1. Don't be afraid of looking dumb. I think something that holds a lot of people back is being scared of asking questions or looking like they don't know something. It's incredibly important to embrace the fact that, no matter how much you learn, there will always be people better than you. Ask them questions. Admit your limitations. When I first started poker, I didn't know how many cards were in a deck. How's that for looking dumb?
2. Find good teachers. It's hard to learn on your own. Find people you admire and ask them for help. These days, you often don't even need to ask: there's so much free content on YouTube, Twitch, and various poker learning platforms. Use it!
3. Play hands. At some point, nothing can substitute for experience. Even though I'm mostly a live player and love the energy of the poker table, I find it's very important to play online, as well. You simply get much more volume--and that will teach you about many spots and dynamics that you won't necessarily encounter at a single live session. Playing online is important enough that it even made me, a die-hard New Yorker, reverse commute to New Jersey on a regular basis. That's something I never thought I'd be doing in a million years.
4. Analyze and study. On the other hand, you can't get so caught up in playing that you don't stop to think and learn. Whenever I play live, I make sure to write down interesting hands to discuss later on, or to analyze using software like PioSolver. When I play online, I often record parts of my sessions to go over later. It's really important to revisit and re-evaluate your own play on a regular basis.
5. Find peers, join discussions. Poker can get lonely. While my mentors have been invaluable on my journey, I've found it's also important to make an effort to get to know your fellow players, the ones playing at your stakes or slightly above whose game you respect. I will often text a hand to someone and ask their opinion on how I played it. Each opinion forces you to look at things from a new angle. And even if you ultimately disagree, it's incredibly valuable to consider alternate thought processes. One of the biggest mistakes you can make in poker is thinking there is one single "correct" way to play a hand.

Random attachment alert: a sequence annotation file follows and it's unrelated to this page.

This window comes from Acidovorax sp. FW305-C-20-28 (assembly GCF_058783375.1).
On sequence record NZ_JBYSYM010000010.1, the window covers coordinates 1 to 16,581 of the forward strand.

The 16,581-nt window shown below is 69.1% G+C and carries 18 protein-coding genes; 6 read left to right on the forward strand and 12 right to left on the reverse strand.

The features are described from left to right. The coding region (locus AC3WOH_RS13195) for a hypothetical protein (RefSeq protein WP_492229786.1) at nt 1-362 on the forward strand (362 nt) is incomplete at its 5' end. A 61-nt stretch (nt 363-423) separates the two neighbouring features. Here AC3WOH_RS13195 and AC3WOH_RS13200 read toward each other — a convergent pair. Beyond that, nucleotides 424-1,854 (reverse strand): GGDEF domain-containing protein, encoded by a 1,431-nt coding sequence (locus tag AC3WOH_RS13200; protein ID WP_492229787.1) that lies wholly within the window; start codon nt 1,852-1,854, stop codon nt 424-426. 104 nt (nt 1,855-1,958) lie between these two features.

6. Watch and learn. Some of the best learning I've done comes from watching the best content creators--people like Jason Somerville on Twitch, who give you a glimpse into their thought process. These days, many events are also televised, from PokerStars main events to WSOP to everything in between. Watch the streams, but don't just watch: pause, take notes, look at interesting hands, and try to challenge yourself to figure out why people do what they do. It's an incredible learning experience.
7. Don't get cocky. Too many poker players decide they're "the best" or "great" or whatnot. Just don't. One of the biggest obstacles to learning is overconfidence. The moment you think you're too good is the moment you start being bad.
8. No bad beats. This one is all about the attitude: don't focus on bad beats. Don't tell bad beat stories. They ruin your energy, and it's the absolute wrong way to look at the game. Focus on the process and on how you played, not on the result.
9. Have fun. This one seems silly, but I can't stress enough how important it is. Ultimately, poker is a game. Have fun and enjoy it. A fun attitude will not only make the day go by more quickly, but will help you learn: studies have shown that a positive mindset is actually quite important in absorbing new information. So: enjoy!